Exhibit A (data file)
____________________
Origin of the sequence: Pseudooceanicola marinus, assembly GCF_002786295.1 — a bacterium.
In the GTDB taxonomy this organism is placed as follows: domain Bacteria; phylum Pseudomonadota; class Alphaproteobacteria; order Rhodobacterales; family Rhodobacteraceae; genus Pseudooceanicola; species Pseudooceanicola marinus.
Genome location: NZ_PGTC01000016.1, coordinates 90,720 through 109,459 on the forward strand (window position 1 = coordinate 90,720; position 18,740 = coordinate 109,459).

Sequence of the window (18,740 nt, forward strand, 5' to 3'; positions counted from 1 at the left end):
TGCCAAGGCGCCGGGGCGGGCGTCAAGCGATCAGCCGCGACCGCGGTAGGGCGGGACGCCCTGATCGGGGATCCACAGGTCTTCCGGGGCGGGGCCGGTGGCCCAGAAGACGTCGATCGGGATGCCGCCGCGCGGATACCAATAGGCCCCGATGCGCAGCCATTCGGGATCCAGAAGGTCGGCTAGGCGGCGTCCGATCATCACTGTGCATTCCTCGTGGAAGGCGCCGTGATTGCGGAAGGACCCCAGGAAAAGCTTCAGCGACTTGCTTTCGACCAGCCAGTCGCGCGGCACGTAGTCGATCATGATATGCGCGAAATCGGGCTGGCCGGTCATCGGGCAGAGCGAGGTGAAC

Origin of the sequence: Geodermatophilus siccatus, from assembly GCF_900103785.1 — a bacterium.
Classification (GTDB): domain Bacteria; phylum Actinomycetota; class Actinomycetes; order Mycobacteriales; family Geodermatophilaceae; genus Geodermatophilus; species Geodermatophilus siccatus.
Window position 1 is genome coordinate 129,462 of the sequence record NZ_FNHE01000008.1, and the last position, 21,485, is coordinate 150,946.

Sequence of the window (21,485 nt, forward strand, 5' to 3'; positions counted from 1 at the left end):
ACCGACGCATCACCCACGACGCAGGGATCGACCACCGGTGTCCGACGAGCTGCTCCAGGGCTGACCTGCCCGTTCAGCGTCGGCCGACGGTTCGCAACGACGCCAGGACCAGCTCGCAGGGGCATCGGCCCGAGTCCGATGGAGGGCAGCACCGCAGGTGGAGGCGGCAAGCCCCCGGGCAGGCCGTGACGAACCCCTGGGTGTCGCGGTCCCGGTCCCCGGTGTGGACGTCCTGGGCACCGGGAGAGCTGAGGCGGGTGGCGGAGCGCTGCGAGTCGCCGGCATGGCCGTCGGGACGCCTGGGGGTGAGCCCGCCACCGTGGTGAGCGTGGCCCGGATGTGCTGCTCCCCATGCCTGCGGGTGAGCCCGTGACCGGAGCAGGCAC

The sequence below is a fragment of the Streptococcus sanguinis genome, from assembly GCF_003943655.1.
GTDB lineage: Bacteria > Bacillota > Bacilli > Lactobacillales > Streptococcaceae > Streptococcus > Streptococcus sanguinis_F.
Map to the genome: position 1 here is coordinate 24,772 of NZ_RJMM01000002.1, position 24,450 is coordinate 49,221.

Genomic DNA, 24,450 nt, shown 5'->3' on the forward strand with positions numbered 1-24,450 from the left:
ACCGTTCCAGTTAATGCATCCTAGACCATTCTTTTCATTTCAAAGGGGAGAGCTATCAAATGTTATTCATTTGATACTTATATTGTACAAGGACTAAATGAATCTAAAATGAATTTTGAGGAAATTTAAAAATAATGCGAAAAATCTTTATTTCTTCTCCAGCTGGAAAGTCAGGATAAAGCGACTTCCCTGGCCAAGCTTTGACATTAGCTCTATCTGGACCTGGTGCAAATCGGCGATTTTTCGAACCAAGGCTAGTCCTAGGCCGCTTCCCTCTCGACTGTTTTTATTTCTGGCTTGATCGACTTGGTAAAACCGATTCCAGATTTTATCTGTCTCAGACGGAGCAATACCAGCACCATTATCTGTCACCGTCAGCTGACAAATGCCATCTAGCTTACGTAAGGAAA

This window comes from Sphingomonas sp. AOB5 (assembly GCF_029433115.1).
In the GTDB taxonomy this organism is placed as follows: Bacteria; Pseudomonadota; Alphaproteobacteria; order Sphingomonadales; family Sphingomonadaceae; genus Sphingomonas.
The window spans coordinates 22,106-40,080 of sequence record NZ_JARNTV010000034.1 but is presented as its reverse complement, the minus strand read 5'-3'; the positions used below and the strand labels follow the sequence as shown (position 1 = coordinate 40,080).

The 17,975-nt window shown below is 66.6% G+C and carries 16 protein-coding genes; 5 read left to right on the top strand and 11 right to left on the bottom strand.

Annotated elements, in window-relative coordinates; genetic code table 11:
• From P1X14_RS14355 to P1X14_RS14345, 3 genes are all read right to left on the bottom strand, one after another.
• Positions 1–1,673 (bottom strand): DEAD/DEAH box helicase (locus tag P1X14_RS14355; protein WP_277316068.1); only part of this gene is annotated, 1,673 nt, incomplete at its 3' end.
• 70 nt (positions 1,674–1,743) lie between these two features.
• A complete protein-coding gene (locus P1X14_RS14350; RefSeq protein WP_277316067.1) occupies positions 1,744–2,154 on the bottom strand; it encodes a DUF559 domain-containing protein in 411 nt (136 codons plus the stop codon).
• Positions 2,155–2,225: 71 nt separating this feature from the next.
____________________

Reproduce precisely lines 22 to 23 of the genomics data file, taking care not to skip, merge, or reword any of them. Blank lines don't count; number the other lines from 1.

• Positions 1–1,673 (bottom strand): DEAD/DEAH box helicase (locus tag P1X14_RS14355; protein WP_277316068.1); only part of this gene is annotated, 1,673 nt, incomplete at its 3' end.
• 70 nt (positions 1,674–1,743) lie between these two features.